Video: Family outraged after Winchester police chase leads to man drowning as officers watch

Attorney for family claims officers 'made the calculated decision to let him die'

Body camera footage shows an officer with a flashlight near the water's edge as a man moves in the water. / Winchester police
Body camera footage shows an officer with a flashlight near the water's edge as a man moves in the water. / Winchester police

WARNING: The following video contains strong language and footage some viewers may find disturbing.

In Winchester, Tennessee, the lack of a helping hand has sparked strong criticism of police actions after a chase that ended in a 24-year-old man's drowning death.

On June 4, Johnny Alexander "J.J." Baldwin led Decherd police officers on a chase into the neighboring town of Winchester after they tried to stop him for a traffic violation, officials said. Baldwin drove onto a dead-end road, jumped out, fled into some nearby trees and then ended up in a tributary of Tims Ford Lake called Boiling Fork Creek, according to police.

Baldwin, who can be seen on police body-worn camera footage treading water just a few yards off the shoreline, vanished and drowned as Decherd and Winchester officers apparently watched from the bank.

Baldwin's family in Warrenville, Illinois, is outraged the officers didn't try to help, and an attorney representing them claims those officers made a decision to let Baldwin drown.

Lance Northcutt, an attorney with GWC Injury Lawyers representing the family and conducting a private investigation into the death, issued a statement that accuses officers of mocking Baldwin as he struggled and called for help.

"The incredibly difficult job of the vast majority of good police officers is made all the more difficult when a bad few flagrantly breach the public's trust," Northcutt said. "Here, a man was helpless and literally begging for his life while police officers calmly ridiculed him as he died."

Attempts to reach the Baldwin family on Thursday were unsuccessful.

Winchester police provided the footage to the family, according to Chief Richard Lewis, and that video shows Winchester police officers talking to Baldwin as he calls for help just a few feet from the shore.

Lewis said the Winchester police sergeant on the scene can't swim, and the other Winchester officer was too small and light to attempt the rescue in what the police chief described as deep water with unknown potential hazards. A police report describes Baldwin as 6 feet, 1 inch tall, weighing around 190 pounds.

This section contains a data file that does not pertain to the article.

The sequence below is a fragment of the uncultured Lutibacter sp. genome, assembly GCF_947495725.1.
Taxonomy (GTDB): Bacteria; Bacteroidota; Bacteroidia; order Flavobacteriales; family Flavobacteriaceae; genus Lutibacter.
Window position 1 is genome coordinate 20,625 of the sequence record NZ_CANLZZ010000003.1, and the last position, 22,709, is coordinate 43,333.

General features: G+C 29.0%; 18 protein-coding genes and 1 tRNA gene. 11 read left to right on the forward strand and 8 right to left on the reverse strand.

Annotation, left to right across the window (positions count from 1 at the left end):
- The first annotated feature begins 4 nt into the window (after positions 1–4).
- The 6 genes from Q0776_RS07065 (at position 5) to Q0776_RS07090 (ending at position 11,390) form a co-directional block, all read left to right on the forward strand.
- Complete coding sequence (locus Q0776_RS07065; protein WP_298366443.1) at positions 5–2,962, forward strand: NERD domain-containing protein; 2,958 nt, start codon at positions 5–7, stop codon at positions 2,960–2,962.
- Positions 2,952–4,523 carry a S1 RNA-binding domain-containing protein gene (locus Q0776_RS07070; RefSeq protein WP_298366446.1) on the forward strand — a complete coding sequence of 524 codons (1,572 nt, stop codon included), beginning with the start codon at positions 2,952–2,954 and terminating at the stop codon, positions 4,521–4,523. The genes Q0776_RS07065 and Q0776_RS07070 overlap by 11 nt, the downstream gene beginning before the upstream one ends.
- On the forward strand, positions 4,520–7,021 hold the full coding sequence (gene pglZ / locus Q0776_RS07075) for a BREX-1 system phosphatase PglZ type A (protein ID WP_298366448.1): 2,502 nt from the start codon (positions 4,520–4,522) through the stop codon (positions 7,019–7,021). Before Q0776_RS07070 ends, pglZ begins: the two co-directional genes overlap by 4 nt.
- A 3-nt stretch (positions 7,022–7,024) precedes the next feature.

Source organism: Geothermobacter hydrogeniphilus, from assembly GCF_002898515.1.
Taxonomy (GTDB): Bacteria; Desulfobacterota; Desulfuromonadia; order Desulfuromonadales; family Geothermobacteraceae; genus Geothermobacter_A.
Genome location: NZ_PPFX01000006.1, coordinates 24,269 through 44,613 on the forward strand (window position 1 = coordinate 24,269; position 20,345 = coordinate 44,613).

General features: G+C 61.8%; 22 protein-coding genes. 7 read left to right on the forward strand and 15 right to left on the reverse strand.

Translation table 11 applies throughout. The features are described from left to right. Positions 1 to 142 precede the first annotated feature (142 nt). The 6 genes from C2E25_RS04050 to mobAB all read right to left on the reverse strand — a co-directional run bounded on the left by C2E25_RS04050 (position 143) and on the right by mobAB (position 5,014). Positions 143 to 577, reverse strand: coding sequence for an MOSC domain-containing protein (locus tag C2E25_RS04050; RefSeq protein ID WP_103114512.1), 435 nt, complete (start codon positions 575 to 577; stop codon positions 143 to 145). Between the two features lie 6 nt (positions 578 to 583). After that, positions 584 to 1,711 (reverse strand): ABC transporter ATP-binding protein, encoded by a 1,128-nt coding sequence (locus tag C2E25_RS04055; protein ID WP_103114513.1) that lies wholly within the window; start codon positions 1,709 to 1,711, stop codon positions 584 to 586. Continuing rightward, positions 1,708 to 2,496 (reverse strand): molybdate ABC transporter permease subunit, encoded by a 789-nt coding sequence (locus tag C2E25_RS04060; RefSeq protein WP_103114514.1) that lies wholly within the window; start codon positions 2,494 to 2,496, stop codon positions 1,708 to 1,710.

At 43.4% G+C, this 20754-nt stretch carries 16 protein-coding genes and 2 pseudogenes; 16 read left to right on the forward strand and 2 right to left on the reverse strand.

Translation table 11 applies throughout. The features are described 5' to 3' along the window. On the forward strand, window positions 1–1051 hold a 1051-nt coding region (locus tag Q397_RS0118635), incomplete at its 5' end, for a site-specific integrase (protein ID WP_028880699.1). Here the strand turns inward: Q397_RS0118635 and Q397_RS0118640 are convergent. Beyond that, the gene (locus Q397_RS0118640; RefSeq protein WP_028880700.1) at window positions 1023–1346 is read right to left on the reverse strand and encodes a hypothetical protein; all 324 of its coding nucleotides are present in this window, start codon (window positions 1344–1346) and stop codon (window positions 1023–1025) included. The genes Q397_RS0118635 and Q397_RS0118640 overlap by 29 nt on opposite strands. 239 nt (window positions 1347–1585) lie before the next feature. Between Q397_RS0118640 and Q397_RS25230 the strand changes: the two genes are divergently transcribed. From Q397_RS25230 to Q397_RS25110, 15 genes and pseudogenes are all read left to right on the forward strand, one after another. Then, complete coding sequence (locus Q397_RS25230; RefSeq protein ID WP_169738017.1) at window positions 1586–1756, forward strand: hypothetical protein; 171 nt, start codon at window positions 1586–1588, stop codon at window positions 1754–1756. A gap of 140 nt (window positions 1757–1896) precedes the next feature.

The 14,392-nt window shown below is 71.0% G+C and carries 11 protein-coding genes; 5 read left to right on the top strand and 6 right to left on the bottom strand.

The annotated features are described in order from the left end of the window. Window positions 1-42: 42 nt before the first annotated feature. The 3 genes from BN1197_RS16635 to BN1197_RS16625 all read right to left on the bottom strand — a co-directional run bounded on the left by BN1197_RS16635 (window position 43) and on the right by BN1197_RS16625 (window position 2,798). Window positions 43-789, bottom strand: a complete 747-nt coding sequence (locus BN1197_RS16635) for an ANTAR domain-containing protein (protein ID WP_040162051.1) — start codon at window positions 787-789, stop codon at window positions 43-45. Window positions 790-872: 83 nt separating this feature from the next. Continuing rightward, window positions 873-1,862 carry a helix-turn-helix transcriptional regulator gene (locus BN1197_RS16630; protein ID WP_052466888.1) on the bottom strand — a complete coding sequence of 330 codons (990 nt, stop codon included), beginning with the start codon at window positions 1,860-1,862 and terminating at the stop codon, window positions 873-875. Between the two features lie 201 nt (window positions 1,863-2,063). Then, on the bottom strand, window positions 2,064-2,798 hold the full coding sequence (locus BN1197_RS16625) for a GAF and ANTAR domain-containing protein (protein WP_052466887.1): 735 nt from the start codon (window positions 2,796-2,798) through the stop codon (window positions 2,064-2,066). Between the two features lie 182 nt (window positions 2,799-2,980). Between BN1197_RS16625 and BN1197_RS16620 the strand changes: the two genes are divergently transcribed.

On department letterhead, Lewis states in a response sent Wednesday night with a copy of the June 4 police report that his officers are not trained in water rescue, and they don't have rescue equipment. He said the officers were on an embankment in an "overgrown wooded area" at 1:30 a.m. when the area "was pitch black with no lights ... "

There was no way for officers to know why Baldwin was fleeing, what his "thought process" was or whether he would struggle with officers in the water, Lewis states.

"Once the individual went under the water and did not surface, they [police] called for an ambulance and rescue squad," Lewis states.

Decherd police have not released their body camera footage from the incident, but police Chief Ross Peterson issued a statement describing it.

"It is very tragic and heartbreaking that a young man, Johnny Baldwin, lost his life in a drowning incident that subsequently occurred while fleeing police," Peterson states.

"Mr. Baldwin attempted to swim away from the officers. For some reason he turned to come back towards the officers and unfortunately went under without coming back up.

"A [Winchester] officer did attempt to take off heavy gear to go in after him," Peterson states. "He was stopped by a more seasoned sergeant who advised him not to go because he could be pulled in."

Peterson said about 10 minutes elapsed from the time the chase began until Baldwin vanished under the water. Peterson said he'd met with Baldwin's mother and family "and they advised they will be filing a lawsuit, attorneys from both sides will work on what they need from this point on."

Northcutt shared the video footage in his possession, and it appears to show officers suggesting Baldwin get himself out of the water and then debating whether to come to his aid.

"Get over here dude. Come on, man," one officer tells Baldwin. "He's going to swim all the way across there? Hey, puddin' cup, keep coming."

The man asks for help, and the officer responds, "Well, then swim. Your dumb a- jumped in the river."